Lloyd’s has revealed the claims impact of COVID-19 is likely to match that of the 9/11 terrorist attacks
Lloyd’s has revealed that it will pay out in the range of $3bn to $4.3bn to its global customers as a result of the far-reaching impacts of COVID-19, which is on a par with 9/11 in 2001 and the combined impact of hurricanes Harvey, Irma and Maria in 2017, all of which led to similar pay outs.
These losses could rise further if the current lockdown continues into another quarter. Lloyd’s believes that once the scale and complexity of the social and economic impact of COVID-19 is fully understood, the overall cost to the global insurance non-life industry is likely to be far in excess of those historical events.
John Neal, CEO of Lloyd’s, said, “The global insurance industry is paying out on a very wide range of policies to support businesses and people affected by COVID-19. The Lloyd’s market alone is currently expected to pay claims amounting to some $4.3bn, making it one of the market’s largest pay-outs ever.”
“What makes COVID-19 unique is the not just the devastating continuing human and social impact, but also the economic shock. Taking all those factors together will challenge the industry as never before, but we will keep focused on supporting our customers and continuing to pay claims over the weeks and months ahead.”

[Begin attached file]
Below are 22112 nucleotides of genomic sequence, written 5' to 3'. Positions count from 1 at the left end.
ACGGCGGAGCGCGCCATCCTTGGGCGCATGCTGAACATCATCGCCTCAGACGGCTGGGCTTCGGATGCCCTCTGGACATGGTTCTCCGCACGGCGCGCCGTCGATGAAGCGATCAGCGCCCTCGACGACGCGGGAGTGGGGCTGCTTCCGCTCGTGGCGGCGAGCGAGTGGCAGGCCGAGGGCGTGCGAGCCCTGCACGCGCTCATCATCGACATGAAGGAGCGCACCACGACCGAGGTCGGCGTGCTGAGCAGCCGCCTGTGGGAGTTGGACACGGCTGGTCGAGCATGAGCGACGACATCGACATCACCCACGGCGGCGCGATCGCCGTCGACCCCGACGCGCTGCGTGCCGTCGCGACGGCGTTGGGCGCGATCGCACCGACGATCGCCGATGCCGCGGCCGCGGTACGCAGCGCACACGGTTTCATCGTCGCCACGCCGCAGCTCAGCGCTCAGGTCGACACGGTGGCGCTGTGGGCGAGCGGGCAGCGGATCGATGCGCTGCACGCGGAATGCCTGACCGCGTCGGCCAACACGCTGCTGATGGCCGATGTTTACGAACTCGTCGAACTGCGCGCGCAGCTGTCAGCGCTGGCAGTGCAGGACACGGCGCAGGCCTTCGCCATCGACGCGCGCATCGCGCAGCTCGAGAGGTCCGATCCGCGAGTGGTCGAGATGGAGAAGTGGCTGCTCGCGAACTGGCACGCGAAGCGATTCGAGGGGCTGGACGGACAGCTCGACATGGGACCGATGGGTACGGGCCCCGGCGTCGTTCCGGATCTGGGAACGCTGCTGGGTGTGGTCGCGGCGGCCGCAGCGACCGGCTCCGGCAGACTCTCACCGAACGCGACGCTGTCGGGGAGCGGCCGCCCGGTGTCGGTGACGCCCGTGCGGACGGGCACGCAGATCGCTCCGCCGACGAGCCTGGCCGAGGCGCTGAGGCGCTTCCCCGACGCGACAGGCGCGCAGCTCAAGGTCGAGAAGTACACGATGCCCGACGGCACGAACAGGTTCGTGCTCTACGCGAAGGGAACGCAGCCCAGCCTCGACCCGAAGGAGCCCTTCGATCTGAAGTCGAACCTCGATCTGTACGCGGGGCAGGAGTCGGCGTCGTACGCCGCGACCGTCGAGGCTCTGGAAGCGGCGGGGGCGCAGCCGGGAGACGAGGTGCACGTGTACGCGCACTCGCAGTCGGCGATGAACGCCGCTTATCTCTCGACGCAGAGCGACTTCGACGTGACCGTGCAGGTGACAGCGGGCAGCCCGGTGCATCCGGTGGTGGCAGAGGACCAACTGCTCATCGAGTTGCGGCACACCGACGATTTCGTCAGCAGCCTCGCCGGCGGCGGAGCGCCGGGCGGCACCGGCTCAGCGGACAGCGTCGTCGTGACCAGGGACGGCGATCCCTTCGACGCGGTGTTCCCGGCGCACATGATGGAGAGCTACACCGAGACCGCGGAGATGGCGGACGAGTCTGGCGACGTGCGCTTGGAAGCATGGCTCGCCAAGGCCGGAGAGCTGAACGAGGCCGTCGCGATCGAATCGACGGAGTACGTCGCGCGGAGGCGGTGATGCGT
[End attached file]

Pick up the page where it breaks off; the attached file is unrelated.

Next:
To understand the impact of the pandemic on the global non-life insurance industry, Lloyd’s undertook an economic study of the potential losses. This looked at both underwriting losses through the Profit and Loss Account, as well as the reduction in the value of investments which insurance companies hold to fund future claims payments. The economic study took account of the current pay out estimates assuming continued social distancing and lockdown measures through 2020, as well as the forecast drop in GDP globally.
The estimated 2020 underwriting losses covered by the industry as a result of COVID-19 are approximately $107bn, on par with some of the biggest major claims years for the industry, such as when three catastrophic windstorms have struck (2005: hurricanes Katrina, Rita and Wilma; 2017: hurricanes Harvey, Irma and Maria).
These natural catastrophes were geographically contained events, occurring over the course of hours and days – vastly different in nature to the global, systemic and longer-term impact of COVID-19. In addition, unlike other events, the industry will also experience falls in investment portfolios of an estimated $96bn, bringing the total projected loss to the insurance industry to $203bn.
You can view more details on the COVID-19 resource centre on the NIBA website.